The project area is of high archeological importance to local First Nations, and conversations with Indigenous partners about the project are ongoing. To limit disturbances to this area the proposed design of the boardwalks largely follows the existing trail path. Archeological monitoring will continue during construction to further mitigate the risk of encountering archaeologically sensitive material.
Environment
Rebuilding the boardwalks will require specialized construction methods, with work only permitted in this environmentally sensitive area that are controlled by regulatory authorities.
Design and feel
The rustic feeling and unique shape of the current boardwalks are a well-loved community feature for residents. Careful consideration has been given to developing a boardwalk design that captures the feel of this natural location and the current ambiance of this popular area.
Budget, design, and construction

Multiple design options have been considered to determine an approach that is adaptable to climate change and meets the unique archeological and environmental construction considerations of this area within the available budget.

To limit new disturbances to this area the design of the boardwalks largely follows the existing trail path and specialized construction materials and methods are proposed. Using helical piles will reduce disturbances to the marsh during installation, and construction equipment will be kept off the environmentally sensitive area through a top-down construction, or build-as-you-go, approach.

Tree management and plant salvage

Approximately 10 trees will be removed because they are in poor health, or they are within the boundary of the work area. Trees will be removed using environmentally sustainable practices and will be chipped and turned into topsoil. As per the City’s Corporate Tree Management Policy on City Property, each tree will be replaced at a 2:1 ratio. This means that for every single tree that is removed, two new trees will be planted in its place. Trees will be replanted on sections of the trail and locations near the boardwalk. 

Apple tree arch

The iconic arch found north of Suter Brook Creek at the start of the phase 1 project area was reviewed by a professional arborist and staff during the design stages of the project. Further staff review and monitoring revealed that the archway had originally formed when a main branch from the tree split and fell over the trail. The tree was found to be in a very poor condition and the arch itself would present a safety hazard if left in place. The project team made a difficult decision to prune back the damaged sections of the tree, while maintaining as much as possible. This work was completed in March 2024.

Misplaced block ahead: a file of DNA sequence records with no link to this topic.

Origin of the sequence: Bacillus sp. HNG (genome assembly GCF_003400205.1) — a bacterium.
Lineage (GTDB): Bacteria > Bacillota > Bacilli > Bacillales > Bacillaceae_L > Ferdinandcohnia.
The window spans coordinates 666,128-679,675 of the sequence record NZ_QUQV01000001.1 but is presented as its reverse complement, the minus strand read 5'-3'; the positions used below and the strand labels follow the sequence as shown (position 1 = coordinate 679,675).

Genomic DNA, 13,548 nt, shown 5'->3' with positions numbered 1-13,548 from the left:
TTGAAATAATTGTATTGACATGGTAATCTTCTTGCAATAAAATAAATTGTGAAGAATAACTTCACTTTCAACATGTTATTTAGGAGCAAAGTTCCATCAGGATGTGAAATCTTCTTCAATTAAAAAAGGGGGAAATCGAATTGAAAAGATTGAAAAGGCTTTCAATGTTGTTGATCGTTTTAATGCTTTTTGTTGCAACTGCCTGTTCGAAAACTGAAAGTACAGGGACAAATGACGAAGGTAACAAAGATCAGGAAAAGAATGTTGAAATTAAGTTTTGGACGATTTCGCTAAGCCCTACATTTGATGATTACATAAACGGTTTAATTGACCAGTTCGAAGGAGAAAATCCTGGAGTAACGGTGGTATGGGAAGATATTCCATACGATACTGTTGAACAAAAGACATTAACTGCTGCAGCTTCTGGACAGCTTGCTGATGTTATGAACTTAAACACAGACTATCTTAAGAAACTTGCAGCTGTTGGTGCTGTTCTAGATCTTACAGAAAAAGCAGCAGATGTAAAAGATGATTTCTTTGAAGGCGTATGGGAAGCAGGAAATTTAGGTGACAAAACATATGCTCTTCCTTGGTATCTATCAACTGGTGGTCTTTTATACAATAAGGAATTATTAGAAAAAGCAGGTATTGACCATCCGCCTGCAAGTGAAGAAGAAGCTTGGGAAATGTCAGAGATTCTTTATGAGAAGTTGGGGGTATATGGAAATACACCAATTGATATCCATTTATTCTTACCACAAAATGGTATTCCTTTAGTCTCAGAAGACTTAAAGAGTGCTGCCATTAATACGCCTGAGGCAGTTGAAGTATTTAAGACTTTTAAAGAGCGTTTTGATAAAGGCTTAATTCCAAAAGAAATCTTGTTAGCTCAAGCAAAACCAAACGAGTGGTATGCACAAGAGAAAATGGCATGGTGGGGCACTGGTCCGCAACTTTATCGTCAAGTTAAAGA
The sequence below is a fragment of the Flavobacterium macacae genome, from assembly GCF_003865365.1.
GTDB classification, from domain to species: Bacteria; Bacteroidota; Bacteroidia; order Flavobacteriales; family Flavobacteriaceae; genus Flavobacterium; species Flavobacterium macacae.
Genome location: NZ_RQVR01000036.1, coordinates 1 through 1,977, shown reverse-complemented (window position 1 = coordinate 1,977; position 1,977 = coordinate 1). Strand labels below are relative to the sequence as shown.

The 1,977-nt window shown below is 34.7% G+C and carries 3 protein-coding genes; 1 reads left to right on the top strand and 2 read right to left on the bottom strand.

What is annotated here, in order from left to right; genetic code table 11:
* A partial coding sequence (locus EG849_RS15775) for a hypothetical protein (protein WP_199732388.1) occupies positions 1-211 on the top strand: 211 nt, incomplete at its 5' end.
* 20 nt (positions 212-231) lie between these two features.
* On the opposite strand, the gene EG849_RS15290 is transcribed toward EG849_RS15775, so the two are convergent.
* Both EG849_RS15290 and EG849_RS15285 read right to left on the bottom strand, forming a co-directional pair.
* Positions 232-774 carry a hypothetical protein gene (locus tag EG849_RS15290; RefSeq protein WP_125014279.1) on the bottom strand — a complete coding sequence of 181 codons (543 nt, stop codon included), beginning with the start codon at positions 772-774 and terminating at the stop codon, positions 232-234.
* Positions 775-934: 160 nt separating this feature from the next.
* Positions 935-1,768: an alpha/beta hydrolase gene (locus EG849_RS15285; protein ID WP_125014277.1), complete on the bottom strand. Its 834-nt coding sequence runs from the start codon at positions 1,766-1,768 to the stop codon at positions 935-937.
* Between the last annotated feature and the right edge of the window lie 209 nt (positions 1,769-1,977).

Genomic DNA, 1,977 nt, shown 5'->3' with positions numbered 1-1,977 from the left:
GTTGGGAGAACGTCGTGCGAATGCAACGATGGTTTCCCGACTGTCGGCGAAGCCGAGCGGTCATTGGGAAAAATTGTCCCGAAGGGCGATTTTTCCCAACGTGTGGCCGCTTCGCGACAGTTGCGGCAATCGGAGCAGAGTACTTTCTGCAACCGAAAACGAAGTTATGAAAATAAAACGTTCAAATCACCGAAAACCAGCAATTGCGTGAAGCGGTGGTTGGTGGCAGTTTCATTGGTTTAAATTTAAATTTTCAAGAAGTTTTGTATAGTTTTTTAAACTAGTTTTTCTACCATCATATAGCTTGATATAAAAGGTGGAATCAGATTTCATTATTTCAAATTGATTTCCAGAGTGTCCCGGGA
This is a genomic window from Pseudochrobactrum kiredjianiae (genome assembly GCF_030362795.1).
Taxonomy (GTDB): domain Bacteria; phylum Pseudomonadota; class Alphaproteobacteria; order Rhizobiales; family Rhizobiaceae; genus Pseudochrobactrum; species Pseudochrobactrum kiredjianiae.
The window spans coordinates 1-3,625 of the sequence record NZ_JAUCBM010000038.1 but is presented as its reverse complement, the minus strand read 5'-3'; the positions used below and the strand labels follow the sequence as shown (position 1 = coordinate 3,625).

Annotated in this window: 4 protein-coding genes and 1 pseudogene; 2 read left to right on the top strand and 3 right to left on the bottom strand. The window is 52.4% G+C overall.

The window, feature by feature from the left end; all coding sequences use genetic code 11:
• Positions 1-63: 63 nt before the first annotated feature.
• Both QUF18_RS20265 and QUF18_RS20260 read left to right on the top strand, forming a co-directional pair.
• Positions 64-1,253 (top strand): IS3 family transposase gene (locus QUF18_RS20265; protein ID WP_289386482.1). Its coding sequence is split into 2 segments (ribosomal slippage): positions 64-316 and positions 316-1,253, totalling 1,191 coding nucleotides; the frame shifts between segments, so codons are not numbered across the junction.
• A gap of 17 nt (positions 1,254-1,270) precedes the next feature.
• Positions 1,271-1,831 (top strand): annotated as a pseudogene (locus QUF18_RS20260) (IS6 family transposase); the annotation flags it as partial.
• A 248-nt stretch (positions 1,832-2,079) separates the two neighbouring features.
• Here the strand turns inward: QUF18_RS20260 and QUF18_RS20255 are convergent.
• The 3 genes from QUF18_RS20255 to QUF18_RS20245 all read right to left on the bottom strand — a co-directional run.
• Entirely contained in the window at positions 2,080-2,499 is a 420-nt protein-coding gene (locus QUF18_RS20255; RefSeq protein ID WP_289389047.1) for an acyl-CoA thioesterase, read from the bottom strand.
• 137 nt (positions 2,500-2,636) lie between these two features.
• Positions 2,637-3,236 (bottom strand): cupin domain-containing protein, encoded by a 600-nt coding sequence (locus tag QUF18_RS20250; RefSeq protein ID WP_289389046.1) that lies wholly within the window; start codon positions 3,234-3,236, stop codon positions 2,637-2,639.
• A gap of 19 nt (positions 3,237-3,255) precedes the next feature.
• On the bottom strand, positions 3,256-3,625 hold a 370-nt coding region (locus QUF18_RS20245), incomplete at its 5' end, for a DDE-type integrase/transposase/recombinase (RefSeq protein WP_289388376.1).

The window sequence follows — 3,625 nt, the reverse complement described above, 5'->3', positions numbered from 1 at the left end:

Photo 1: Photo showing significant decay in the stems that have been removed.
Photo 2: Photo showing a crack in the stem of the remaining part of the tree, with daylight visible through the trunk.

Chocolate lily plant salvage

The existing gravel trail within phase 1 of the project area is home to chocolate lilies which are of cultural significant to local First Nations. As part of the planning stages of the project the locations of any Chocolate Lilies within the project area were mapped and any plant in conflict with the new construction identified for relocation. The project team will be transplanting these lilies in March 2024 to their new home along the same section of trail from where they were found.

Benefits

Replacing the boardwalks provides a valuable opportunity to also bring improvements to this popular area. These include:

Ecosystem rehabilitation

Updating the infrastructure provides an opportunity to consider ways in which the project can enhance this environmentally sensitive area. Through the raised boardwalk design and improvements at the Inlet viewpoint, unsafe access to the mudflats can be better controlled to help decrease damage to this critical ecosystem. The final project design will also consider options that contribute to environmental restoration, such as relocating bridge abutments outside of creeks, removing invasive plants, plant salvage, and ecological restoration of the salt-water marsh.

Safety improvements

boardwalk under water at king tide

Photo by Romas Simonelis

King tides and storm surges frequently cover the boardwalks with water and flood the connecting gravel trails, resulting in temporary closures, damage to the structures and increased maintenance. The new boardwalk design will be raised to ensure it is adaptable to climate change and rising sea levels. Railings will be added for additional safety with the increased boardwalk height.